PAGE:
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  From cells to systems: Grids and boundaries in spatial memory

Doeller, C. F., Barry, C., & Burgess, N. (2012). From cells to systems: Grids and boundaries in spatial memory. The Neuroscientist, 18(6), 556-566. doi:10.1177/1073858411422115.

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Item Permalink: http://hdl.handle.net/21.11116/0000-0001-70C7-0 Version Permalink: http://hdl.handle.net/21.11116/0000-0003-B033-C
Genre: Journal Article

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 Creators:
Doeller, Christian F.1, Author              
Barry, Caswell2, 3, 4, Author
Burgess, Neil2, 3, Author
Affiliations:
1Centre for Cognitive Neuroimaging, Donders Institute for Brain, Cognition and Behavior, Radboud University, Nijmegen, the Netherlands, ou_persistent22              
2Institute of Cognitive Neuroscience, University College London, United Kingdom, ou_persistent22              
3Institute of Neurology, University College London, United Kingdom, ou_persistent22              
4Department of Cell and Developmental Biology, University College London, United Kingdom, ou_persistent22              

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Free keywords: hippocampus; entorhinal cortex; space; virtual reality; fMRI
 Abstract: How do we know where we are? Orientation in space is key to our daily existence as we follow familiar routes, navigate to a previous location, or just try to get home as quickly as possible. As well as being interesting in its own right, spatial cognition is also a useful model system in which to understand the neural bases of cognition and memory formation more generally. Spatial behavior offers potentially straightforward correlates of neuronal activity that can be studied similarly in adults and infants of both human and non-human animals. The neural mechanisms of spatial behavior can be realistically investigated in a well-controlled way with the aid of virtual reality technologies in humans and rodents. Virtual reality can thus help to bridge the gap between electrophysiological studies in rodents and brain imaging studies using functional magnetic resonance imaging in humans. Within this framework, this article aims to translate findings from the single cell level in rodents to understand the neural and systems level mechanisms of spatial cognition in the human brain.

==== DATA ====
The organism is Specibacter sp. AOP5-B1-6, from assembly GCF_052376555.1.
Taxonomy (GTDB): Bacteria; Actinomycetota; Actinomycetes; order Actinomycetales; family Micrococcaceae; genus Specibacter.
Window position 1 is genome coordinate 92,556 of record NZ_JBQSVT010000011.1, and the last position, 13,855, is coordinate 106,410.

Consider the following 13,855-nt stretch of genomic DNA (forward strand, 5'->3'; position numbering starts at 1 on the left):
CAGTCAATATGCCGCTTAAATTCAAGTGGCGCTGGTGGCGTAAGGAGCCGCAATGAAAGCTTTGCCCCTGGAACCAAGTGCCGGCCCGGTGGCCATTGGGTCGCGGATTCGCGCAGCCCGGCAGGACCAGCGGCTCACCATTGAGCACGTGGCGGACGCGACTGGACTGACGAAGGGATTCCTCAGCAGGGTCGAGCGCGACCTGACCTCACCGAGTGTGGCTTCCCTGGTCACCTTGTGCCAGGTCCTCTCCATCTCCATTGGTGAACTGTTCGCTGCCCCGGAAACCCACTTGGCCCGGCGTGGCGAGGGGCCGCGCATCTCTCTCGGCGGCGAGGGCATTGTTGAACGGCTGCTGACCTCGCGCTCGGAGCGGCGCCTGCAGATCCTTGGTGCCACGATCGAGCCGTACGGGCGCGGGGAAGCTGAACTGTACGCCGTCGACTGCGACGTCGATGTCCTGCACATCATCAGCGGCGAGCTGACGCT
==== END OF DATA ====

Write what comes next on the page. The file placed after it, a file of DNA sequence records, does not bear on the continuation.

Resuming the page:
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Language(s): eng - English
 Dates: 2011-09-292012-12-01
 Publication Status: Published in print
 Pages: -
 Publishing info: -
 Table of Contents: -
 Rev. Method: Peer
 Identifiers: DOI: 10.1177/1073858411422115
PMID: 21959831
Other: Epub 2011
 Degree: -

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Title: The Neuroscientist
Source Genre: Journal
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Publ. Info: Thousand Oaks, Calif. : Sage Publications, Inc.
Pages: - Volume / Issue: 18 (6) Sequence Number: - Start / End Page: 556 - 566 Identifier: ISSN: 1073-8584
CoNE: https://pure.mpg.de/cone/journals/resource/954928616245_1